Since having my first child six years ago, I’ve been fascinated by moms who manage to bring home the bacon and fry it up.
How do they achieve the elusive work-life balance?
What about the other 70.5% of American moms in the labor force with kids under the age of 18? It’s probably fair to say that everyone’s balance, if it does indeed exist, looks a little different—from moms who take time away from work to stay home to moms who run Fortune 200 companies.
To get an idea of how moms across the country—both with and without partners—juggle their children and their jobs, we asked five moms how exactly they divide up their days (and nights) between work and family.
Cecilia, 34, Manager, Transportation Security Administration (TSA)
San Juan, Puerto Rico
Kids: Eighteen-month-old son, a baby on the way and a 10-year-old stepdaughter (who lives with her mother during the week and with us on weekends, school breaks and summers)
My day starts around 5:30 a.m. In the first few hours, I nurse my son, do a few chores and then put my son in his jogging stroller and run three to five miles with my husband. I push the stroller halfway, then switch with my husband and he pushes it back. It’s a wonderful way to start the day, and my son loves his morning “runs.” After everyone is cleaned up, my husband gets our son dressed and usually prepares breakfast for us all. He’s a business owner who’s recently returned to school, so he’s gone a lot. By 7:30 a.m., my work phone starts ringing.
I work eight hours a day, usually between 9:30 a.m. and 6:00 p.m. When emergencies arise at the airport, I don’t have an official start or ending time.
How do I make it happen? A live-in nanny! You give up privacy but gain sanity (especially with a job that doesn’t have set hours and revolves around a 24/7 operation).
Our nanny’s main responsibility is child care, but sometimes she cooks, does laundry or cleans (usually the chores I never have time to do, like washing windows and cleaning toilets). I handle all the shopping, errands and fixing problems around the house. She will help me if I ask her, but generally I’m with my son in the morning, and she takes him right before I leave for work once he’s dressed, fed and ready to start his day. If I get work calls and the baby is in the background, I don’t mind … sometimes it’s nice for people on the other end to realize that you are still home starting your day (what do they expect when calling at 7:00 a.m.?).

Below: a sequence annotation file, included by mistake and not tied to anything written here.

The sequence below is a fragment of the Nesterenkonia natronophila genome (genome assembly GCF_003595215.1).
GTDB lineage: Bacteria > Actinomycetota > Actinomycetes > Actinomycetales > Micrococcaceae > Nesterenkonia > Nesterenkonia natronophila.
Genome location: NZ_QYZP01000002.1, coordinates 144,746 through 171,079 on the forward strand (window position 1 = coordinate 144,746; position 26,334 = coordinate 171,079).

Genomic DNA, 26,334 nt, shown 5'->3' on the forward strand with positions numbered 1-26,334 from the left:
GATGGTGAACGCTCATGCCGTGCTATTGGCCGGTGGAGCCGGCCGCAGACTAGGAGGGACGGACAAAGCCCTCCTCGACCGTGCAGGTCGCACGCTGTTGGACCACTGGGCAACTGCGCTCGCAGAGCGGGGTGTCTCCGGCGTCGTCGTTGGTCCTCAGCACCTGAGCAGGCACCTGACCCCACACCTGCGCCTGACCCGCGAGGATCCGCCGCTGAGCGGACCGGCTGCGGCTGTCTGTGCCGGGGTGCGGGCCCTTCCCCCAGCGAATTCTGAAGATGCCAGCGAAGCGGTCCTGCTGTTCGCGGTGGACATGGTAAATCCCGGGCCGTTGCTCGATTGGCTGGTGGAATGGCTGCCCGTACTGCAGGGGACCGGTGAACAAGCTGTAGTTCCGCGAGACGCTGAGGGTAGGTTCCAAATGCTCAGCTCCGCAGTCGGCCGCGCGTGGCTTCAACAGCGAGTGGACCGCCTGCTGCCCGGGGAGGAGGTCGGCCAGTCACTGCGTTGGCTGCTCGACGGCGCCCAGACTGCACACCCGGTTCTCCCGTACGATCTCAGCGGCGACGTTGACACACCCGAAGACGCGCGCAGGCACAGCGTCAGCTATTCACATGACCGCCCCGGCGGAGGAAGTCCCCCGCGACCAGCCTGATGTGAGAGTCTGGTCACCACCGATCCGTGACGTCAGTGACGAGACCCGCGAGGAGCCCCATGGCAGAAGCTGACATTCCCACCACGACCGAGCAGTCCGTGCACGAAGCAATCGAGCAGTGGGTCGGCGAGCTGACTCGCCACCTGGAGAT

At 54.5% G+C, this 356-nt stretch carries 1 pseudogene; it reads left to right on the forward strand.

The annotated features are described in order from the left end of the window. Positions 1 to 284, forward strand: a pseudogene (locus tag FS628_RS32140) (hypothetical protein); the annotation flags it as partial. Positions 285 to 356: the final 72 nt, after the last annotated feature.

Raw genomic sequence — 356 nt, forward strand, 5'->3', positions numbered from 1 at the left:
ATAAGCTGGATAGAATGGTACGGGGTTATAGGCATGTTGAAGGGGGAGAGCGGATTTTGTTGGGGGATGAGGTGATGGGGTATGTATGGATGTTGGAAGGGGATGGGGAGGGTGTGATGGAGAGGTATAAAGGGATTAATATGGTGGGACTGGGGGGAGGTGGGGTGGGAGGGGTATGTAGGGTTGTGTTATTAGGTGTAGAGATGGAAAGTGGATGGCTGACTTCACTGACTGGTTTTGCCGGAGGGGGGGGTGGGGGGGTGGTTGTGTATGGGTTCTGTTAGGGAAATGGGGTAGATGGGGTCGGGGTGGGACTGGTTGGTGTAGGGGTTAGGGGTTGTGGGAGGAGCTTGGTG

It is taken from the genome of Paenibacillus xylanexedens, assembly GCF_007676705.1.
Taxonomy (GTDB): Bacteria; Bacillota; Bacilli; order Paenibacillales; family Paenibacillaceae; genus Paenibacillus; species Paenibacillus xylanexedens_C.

I run a quick errand on the way home from work, and my son and I hang out while I cook dinner (sometimes the nanny cooks dinner while I catch up with my son). When my husband gets home from school around 8:30 p.m., we eat a healthy dinner together. My son, who takes a late nap so I’ll have more time with him, goes to sleep at 9:30 p.m. I follow him to bed an hour later.
I usually don’t work weekends, and try to handle as much from home via the Blackberry in the mornings and evenings.
My husband and I both have jobs that require a lot of travel. Most of the time I bring our nanny and my son so he can be near me—I pay out of pocket for their flights. Right now it’s cheap because it’s just the nanny’s ticket (my son is free until age 2), but we stay in the same hotel room. He flew 26 flights last year, and I’ve been on two work trips without him this year.